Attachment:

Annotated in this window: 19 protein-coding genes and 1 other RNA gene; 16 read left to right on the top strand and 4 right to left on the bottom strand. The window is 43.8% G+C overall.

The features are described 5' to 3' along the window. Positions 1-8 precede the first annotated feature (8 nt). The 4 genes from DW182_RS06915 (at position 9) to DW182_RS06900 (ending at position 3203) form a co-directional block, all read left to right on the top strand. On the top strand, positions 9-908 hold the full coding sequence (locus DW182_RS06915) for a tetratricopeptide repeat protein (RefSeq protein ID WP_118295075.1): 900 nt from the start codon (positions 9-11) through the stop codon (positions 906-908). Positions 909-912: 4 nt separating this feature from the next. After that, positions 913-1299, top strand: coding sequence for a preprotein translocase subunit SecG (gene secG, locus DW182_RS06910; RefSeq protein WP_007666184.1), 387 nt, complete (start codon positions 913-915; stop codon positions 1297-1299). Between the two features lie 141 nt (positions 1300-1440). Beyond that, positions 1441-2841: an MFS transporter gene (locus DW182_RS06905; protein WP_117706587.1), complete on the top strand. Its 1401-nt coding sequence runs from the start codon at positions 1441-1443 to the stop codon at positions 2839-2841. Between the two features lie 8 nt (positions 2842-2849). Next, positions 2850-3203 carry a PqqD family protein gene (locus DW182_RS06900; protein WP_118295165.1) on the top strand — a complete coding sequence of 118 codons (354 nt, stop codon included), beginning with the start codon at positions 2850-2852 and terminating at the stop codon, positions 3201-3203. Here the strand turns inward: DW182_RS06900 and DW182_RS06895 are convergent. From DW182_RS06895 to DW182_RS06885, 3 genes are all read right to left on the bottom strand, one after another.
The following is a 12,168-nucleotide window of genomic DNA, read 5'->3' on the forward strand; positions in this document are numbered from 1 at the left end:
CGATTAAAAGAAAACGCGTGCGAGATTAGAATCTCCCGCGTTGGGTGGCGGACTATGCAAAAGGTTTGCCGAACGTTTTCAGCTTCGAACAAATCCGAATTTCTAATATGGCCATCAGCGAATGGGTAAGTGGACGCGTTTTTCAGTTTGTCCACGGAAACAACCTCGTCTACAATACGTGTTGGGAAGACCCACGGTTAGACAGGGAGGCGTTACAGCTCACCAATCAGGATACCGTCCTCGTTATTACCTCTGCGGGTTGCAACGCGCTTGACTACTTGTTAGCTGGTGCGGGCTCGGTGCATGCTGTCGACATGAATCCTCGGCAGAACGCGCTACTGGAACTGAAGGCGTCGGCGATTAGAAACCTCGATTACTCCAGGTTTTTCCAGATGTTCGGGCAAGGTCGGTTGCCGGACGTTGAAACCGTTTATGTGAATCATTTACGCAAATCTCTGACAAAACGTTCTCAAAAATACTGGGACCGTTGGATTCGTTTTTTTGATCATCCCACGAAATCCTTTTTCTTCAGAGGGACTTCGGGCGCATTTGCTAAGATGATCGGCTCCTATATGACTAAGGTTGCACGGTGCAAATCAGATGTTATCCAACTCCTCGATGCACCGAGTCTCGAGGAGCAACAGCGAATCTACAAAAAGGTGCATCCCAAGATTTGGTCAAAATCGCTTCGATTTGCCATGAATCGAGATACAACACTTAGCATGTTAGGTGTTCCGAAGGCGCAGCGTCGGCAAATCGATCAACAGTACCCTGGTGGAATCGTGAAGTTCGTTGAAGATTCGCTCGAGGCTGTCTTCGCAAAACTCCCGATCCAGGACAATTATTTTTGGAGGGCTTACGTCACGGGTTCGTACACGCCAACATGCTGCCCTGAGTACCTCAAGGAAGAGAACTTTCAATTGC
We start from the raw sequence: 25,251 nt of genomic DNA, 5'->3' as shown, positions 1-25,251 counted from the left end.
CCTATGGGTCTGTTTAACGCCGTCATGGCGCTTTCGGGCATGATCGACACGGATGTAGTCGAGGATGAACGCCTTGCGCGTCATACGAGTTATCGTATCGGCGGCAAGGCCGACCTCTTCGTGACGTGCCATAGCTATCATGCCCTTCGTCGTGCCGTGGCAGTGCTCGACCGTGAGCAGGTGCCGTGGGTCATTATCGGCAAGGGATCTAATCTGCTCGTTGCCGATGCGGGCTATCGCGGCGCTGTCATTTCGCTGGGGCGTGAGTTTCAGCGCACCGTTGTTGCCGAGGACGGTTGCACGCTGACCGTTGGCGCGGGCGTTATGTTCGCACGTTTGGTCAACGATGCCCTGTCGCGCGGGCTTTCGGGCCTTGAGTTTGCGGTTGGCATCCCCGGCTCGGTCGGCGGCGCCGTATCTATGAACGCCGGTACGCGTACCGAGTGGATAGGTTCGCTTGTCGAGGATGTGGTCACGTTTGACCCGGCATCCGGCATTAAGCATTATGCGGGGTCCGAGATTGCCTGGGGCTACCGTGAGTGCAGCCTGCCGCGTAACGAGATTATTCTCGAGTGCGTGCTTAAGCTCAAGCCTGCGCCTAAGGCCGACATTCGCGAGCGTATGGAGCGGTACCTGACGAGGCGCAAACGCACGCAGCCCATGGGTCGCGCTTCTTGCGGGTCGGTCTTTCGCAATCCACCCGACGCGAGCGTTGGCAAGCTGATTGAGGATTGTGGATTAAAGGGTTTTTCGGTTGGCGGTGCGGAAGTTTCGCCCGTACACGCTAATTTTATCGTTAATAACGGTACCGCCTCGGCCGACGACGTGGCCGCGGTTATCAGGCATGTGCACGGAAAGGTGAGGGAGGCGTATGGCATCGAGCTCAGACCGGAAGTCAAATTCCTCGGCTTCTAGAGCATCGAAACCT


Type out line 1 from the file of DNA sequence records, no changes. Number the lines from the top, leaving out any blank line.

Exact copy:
Annotated in this window: 19 protein-coding genes and 1 other RNA gene; 16 read left to right on the top strand and 4 right to left on the bottom strand. The window is 43.8% G+C overall.